Section 4(c)(2) of the CEA provides that the Commission may grant exemptions only when it determines that the requirements for which an exemption is being provided should not be applied to the agreements, contracts or transactions at issue, and the exemption is consistent with the public interest and the purposes of the CEA; that the agreements, contracts or transactions will be entered into solely between appropriate persons; and that the exemption will not have a material adverse effect on the ability of the Commission or Commission-regulated markets to discharge their regulatory or self-regulatory responsibilities under the CEA.[9]

In the November 10, 2010 Federal Register release,[10] the CFTC requested comment as to whether this exemption from the requirements of the CEA and regulations thereunder should be granted in the context of these transactions. Seven comments were received, including comments from OCC and CBOE, which supported the exemption [11] and five from private citizens.[12]

III. Findings and Conclusions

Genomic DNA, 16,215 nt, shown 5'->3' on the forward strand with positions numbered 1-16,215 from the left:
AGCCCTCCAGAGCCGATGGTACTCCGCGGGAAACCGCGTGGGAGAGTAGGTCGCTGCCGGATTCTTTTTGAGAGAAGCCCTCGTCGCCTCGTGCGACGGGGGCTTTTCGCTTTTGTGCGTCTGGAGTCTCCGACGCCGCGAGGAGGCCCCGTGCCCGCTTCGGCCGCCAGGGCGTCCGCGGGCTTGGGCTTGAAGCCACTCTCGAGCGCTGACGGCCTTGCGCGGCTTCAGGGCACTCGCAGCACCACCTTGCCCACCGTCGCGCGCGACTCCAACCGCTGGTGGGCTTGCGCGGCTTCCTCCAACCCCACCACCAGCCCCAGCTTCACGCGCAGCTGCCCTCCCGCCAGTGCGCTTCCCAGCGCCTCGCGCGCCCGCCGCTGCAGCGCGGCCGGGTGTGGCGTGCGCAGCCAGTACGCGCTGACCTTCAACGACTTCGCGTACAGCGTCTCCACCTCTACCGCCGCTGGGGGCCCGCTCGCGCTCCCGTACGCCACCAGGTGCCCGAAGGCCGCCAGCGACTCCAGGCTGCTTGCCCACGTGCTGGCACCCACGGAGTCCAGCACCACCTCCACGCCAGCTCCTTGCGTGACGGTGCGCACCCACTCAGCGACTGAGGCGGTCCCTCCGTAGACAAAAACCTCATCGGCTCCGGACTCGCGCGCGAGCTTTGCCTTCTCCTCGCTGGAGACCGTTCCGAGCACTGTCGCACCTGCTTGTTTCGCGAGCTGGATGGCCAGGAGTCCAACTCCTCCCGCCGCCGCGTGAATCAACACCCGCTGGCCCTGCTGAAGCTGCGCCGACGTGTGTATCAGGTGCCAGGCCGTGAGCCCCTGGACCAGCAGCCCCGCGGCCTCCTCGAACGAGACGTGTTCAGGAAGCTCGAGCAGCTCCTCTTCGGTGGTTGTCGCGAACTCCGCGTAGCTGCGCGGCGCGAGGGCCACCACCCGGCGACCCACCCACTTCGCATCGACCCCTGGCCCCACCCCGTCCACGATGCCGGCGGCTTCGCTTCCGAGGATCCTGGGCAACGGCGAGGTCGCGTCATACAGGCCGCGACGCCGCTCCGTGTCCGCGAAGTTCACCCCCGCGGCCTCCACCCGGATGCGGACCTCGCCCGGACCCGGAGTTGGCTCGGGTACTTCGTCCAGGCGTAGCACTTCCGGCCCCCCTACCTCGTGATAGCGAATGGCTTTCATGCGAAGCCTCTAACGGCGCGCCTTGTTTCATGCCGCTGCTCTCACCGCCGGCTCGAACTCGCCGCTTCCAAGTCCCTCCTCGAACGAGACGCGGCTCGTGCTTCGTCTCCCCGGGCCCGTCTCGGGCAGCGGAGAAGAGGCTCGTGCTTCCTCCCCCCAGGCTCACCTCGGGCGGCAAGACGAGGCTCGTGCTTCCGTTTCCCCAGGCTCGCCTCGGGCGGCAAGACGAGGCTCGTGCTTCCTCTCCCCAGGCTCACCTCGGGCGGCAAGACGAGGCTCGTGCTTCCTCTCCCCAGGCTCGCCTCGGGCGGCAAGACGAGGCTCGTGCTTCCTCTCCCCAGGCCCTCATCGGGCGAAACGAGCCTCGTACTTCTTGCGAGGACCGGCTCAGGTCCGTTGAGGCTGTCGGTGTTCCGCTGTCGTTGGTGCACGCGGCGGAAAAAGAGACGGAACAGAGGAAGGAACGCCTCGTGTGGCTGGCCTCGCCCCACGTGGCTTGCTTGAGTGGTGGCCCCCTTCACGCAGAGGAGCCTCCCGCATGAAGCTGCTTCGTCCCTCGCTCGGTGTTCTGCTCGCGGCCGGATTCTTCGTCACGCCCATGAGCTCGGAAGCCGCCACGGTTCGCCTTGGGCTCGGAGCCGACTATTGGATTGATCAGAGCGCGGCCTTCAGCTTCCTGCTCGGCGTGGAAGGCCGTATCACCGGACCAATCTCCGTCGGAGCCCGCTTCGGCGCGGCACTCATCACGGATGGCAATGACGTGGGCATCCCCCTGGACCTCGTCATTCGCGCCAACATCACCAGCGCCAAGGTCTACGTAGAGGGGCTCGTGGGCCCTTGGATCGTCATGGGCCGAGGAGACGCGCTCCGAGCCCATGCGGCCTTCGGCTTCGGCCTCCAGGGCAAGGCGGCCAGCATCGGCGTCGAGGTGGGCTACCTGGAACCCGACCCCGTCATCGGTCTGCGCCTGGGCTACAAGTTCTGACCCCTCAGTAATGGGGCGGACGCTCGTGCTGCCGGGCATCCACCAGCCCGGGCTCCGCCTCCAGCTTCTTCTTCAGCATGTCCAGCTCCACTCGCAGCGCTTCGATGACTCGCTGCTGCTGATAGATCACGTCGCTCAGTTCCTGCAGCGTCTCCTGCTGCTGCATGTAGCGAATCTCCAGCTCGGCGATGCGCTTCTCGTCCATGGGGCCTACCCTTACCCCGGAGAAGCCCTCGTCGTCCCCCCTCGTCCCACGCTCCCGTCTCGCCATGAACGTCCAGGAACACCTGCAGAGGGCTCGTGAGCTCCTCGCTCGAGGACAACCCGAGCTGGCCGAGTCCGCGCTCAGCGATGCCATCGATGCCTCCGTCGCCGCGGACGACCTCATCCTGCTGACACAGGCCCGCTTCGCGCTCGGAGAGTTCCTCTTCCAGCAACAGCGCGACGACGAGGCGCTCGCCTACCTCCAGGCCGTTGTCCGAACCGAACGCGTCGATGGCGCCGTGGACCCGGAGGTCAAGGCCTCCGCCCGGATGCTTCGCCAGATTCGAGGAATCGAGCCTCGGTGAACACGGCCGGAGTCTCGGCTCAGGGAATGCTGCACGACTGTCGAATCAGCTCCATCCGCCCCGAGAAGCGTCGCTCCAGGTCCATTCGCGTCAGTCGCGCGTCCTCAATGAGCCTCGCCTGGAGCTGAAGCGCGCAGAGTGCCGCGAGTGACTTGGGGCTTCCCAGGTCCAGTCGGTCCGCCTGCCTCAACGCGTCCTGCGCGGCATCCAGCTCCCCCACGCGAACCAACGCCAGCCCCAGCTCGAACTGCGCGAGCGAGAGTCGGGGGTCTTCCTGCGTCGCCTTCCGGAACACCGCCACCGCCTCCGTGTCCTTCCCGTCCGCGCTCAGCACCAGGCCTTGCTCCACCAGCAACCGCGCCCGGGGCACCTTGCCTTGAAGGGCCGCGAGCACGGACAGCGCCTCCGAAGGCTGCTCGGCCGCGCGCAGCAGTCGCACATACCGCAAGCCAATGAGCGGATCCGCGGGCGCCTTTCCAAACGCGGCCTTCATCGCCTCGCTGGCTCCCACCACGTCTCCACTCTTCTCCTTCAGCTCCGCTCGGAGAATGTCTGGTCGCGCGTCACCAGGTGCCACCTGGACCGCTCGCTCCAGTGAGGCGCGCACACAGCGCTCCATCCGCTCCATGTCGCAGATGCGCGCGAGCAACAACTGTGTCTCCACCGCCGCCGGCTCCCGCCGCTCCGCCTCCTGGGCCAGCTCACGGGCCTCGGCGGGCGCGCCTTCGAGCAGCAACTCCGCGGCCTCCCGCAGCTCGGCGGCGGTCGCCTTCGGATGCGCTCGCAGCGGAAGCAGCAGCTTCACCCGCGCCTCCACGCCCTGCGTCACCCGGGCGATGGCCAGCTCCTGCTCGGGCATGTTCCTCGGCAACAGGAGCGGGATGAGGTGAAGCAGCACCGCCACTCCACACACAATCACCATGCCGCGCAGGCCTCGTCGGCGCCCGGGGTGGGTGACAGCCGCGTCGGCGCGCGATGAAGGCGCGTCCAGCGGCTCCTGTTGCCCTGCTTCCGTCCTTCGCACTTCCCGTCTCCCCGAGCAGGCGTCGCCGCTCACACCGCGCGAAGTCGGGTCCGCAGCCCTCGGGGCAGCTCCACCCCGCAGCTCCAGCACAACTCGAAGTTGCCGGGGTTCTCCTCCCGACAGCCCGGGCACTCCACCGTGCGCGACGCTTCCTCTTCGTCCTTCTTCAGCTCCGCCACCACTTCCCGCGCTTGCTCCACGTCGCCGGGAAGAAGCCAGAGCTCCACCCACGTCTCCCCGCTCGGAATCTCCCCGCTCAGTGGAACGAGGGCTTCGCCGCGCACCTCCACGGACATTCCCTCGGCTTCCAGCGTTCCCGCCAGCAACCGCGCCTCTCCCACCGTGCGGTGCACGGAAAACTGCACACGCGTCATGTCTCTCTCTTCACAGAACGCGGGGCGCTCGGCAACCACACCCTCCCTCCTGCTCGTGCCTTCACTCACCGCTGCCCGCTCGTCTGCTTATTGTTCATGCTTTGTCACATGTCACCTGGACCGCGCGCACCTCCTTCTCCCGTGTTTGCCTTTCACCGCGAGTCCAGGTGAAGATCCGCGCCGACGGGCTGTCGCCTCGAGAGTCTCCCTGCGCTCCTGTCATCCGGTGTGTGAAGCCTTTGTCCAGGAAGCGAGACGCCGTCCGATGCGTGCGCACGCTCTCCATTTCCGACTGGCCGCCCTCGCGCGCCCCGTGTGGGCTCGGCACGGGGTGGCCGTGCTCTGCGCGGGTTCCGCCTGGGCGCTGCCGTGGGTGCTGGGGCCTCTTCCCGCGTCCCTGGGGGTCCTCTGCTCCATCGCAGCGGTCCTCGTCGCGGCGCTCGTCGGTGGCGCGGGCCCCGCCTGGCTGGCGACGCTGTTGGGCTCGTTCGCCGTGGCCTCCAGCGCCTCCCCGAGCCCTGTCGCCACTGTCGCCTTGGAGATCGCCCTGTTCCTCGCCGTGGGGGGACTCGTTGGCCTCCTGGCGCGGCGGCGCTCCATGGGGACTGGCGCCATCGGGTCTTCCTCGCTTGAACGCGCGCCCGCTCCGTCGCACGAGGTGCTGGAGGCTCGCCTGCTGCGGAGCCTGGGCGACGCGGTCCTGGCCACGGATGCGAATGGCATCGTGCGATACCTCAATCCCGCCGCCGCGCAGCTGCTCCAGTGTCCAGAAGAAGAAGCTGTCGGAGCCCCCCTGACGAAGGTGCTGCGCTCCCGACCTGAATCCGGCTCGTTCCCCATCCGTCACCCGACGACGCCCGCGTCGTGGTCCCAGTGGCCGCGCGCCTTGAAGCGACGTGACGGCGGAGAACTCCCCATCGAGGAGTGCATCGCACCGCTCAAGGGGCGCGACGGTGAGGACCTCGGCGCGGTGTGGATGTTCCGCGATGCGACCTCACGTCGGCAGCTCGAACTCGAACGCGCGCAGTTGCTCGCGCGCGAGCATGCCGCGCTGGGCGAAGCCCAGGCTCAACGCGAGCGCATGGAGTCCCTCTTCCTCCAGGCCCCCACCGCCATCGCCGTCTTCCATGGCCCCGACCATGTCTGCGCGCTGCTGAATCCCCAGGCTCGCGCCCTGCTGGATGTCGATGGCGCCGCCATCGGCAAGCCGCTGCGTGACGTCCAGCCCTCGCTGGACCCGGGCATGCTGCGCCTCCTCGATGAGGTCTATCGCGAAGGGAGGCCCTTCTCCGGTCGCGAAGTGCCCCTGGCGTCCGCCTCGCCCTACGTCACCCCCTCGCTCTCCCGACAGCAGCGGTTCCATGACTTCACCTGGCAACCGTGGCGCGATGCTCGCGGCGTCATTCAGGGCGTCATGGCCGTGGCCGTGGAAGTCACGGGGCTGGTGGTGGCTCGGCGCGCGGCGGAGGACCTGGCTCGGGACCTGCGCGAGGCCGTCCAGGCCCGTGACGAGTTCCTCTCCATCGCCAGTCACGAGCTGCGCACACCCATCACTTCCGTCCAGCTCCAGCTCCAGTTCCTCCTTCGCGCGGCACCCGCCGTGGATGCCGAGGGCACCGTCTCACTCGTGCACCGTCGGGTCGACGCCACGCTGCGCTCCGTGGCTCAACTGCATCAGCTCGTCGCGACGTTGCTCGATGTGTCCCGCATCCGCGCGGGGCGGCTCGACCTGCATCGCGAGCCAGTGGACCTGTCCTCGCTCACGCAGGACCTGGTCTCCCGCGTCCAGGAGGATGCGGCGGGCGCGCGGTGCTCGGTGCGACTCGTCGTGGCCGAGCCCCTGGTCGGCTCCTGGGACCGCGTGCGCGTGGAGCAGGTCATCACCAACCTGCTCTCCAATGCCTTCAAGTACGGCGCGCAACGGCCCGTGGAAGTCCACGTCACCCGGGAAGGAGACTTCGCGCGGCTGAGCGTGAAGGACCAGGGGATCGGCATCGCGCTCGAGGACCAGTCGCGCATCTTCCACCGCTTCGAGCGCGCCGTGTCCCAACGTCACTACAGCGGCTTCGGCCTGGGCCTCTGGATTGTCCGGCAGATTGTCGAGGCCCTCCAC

After considering the complete record in this matter, the Commission has determined that the requirements of § 4(c) have been met. First, the exemption is consistent with the public interest and with the purposes of the CEA, including “promot[ing] responsible innovation and fair competition among boards of trade, other markets and market participants.” [13] It appears consistent with these and the other purposes of the CEA, and with the public interest, for the mode of trading and clearing Options on the GVZ Index, as well as other options on indexes that measure the volatility of shares of gold ETFs, whether the mode applicable to options on securities indexes or on commodities indexes, to be determined by competitive market forces.